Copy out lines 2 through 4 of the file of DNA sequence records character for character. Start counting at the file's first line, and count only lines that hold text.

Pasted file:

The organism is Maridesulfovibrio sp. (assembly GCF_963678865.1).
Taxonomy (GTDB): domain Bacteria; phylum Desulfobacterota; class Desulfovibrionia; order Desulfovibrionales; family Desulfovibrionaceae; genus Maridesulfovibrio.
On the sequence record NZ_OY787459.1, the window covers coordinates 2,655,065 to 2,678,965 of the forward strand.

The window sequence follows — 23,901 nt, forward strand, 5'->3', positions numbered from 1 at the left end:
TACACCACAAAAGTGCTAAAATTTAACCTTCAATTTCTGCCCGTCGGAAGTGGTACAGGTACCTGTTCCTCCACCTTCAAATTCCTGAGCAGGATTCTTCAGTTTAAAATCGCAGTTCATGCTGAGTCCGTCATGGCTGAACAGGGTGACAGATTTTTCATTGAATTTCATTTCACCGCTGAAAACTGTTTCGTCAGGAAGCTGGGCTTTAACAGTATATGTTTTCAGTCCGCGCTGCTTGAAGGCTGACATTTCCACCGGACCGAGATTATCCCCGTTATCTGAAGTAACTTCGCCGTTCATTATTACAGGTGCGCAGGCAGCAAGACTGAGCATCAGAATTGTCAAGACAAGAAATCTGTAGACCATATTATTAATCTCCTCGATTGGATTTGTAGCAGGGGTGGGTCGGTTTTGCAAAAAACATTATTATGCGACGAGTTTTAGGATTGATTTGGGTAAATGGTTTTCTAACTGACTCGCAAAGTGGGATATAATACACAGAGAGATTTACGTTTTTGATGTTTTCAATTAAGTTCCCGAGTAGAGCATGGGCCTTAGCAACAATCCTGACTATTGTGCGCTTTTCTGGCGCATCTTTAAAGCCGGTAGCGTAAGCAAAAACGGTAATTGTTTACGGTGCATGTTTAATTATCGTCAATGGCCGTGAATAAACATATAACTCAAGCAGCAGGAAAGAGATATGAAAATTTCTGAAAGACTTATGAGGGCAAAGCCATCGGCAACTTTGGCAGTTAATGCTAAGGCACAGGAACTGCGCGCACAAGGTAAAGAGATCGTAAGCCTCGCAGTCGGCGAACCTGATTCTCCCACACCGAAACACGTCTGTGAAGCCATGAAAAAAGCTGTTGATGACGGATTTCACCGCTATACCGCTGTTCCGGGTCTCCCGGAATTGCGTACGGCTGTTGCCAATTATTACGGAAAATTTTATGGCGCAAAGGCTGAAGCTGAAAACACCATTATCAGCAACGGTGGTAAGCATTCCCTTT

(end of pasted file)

Taxonomy (GTDB): domain Bacteria; phylum Desulfobacterota; class Desulfovibrionia; order Desulfovibrionales; family Desulfovibrionaceae; genus Maridesulfovibrio.
On the sequence record NZ_OY787459.1, the window covers coordinates 2,655,065 to 2,678,965 of the forward strand.

The window sequence follows — 23,901 nt, forward strand, 5'->3', positions numbered from 1 at the left end: